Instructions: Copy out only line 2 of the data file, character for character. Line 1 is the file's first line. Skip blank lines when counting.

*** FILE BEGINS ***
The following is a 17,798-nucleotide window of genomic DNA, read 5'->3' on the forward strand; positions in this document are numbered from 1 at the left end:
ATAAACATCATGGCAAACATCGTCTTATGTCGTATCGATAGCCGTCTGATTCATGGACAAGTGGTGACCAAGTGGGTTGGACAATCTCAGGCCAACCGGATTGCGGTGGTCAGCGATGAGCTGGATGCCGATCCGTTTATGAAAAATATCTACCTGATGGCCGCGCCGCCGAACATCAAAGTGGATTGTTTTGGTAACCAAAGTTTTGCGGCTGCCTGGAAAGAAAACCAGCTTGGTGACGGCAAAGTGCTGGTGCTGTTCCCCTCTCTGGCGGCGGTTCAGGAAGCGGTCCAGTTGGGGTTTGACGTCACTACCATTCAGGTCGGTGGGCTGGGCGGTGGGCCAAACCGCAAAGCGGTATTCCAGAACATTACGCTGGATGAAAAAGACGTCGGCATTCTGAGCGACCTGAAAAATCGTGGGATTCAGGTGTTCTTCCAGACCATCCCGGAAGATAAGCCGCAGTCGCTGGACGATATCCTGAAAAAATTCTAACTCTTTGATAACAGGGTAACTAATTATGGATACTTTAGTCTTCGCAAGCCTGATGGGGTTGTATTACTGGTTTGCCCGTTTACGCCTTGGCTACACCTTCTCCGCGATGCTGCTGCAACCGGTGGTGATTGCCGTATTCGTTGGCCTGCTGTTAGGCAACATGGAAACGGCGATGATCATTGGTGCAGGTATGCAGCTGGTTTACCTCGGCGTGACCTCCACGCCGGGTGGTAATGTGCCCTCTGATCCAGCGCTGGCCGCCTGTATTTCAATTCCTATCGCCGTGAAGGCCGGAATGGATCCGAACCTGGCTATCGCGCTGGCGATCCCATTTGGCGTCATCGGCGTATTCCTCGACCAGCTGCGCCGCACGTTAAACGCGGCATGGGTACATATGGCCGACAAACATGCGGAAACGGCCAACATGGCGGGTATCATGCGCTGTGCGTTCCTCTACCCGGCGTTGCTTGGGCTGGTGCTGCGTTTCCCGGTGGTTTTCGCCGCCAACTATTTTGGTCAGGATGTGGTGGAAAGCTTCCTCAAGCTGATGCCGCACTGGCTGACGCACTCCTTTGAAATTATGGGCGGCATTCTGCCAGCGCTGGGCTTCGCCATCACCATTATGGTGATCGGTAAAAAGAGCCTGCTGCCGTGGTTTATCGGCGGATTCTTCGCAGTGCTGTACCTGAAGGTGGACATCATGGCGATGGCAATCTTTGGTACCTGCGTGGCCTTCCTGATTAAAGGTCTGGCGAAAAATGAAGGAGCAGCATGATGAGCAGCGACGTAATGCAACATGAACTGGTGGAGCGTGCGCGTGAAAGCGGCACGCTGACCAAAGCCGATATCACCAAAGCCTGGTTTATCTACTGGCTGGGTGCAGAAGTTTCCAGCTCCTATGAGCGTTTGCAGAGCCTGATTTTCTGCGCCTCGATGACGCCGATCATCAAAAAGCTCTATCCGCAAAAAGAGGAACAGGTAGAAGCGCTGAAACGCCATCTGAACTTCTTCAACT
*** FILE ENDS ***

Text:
ATAAACATCATGGCAAACATCGTCTTATGTCGTATCGATAGCCGTCTGATTCATGGACAAGTGGTGACCAAGTGGGTTGGACAATCTCAGGCCAACCGGATTGCGGTGGTCAGCGATGAGCTGGATGCCGATCCGTTTATGAAAAATATCTACCTGATGGCCGCGCCGCCGAACATCAAAGTGGATTGTTTTGGTAACCAAAGTTTTGCGGCTGCCTGGAAAGAAAACCAGCTTGGTGACGGCAAAGTGCTGGTGCTGTTCCCCTCTCTGGCGGCGGTTCAGGAAGCGGTCCAGTTGGGGTTTGACGTCACTACCATTCAGGTCGGTGGGCTGGGCGGTGGGCCAAACCGCAAAGCGGTATTCCAGAACATTACGCTGGATGAAAAAGACGTCGGCATTCTGAGCGACCTGAAAAATCGTGGGATTCAGGTGTTCTTCCAGACCATCCCGGAAGATAAGCCGCAGTCGCTGGACGATATCCTGAAAAAATTCTAACTCTTTGATAACAGGGTAACTAATTATGGATACTTTAGTCTTCGCAAGCCTGATGGGGTTGTATTACTGGTTTGCCCGTTTACGCCTTGGCTACACCTTCTCCGCGATGCTGCTGCAACCGGTGGTGATTGCCGTATTCGTTGGCCTGCTGTTAGGCAACATGGAAACGGCGATGATCATTGGTGCAGGTATGCAGCTGGTTTACCTCGGCGTGACCTCCACGCCGGGTGGTAATGTGCCCTCTGATCCAGCGCTGGCCGCCTGTATTTCAATTCCTATCGCCGTGAAGGCCGGAATGGATCCGAACCTGGCTATCGCGCTGGCGATCCCATTTGGCGTCATCGGCGTATTCCTCGACCAGCTGCGCCGCACGTTAAACGCGGCATGGGTACATATGGCCGACAAACATGCGGAAACGGCCAACATGGCGGGTATCATGCGCTGTGCGTTCCTCTACCCGGCGTTGCTTGGGCTGGTGCTGCGTTTCCCGGTGGTTTTCGCCGCCAACTATTTTGGTCAGGATGTGGTGGAAAGCTTCCTCAAGCTGATGCCGCACTGGCTGACGCACTCCTTTGAAATTATGGGCGGCATTCTGCCAGCGCTGGGCTTCGCCATCACCATTATGGTGATCGGTAAAAAGAGCCTGCTGCCGTGGTTTATCGGCGGATTCTTCGCAGTGCTGTACCTGAAGGTGGACATCATGGCGATGGCAATCTTTGGTACCTGCGTGGCCTTCCTGATTAAAGGTCTGGCGAAAAATGAAGGAGCAGCATGATGAGCAGCGACGTAATGCAACATGAACTGGTGGAGCGTGCGCGTGAAAGCGGCACGCTGACCAAAGCCGATATCACCAAAGCCTGGTTTATCTACTGGCTGGGTGCAGAAGTTTCCAGCTCCTATGAGCGTTTGCAGAGCCTGATTTTCTGCGCCTCGATGACGCCGATCATCAAAAAGCTCTATCCGCAAAAAGAGGAACAGGTAGAAGCGCTGAAACGCCATCTGAACTTCTTCAACT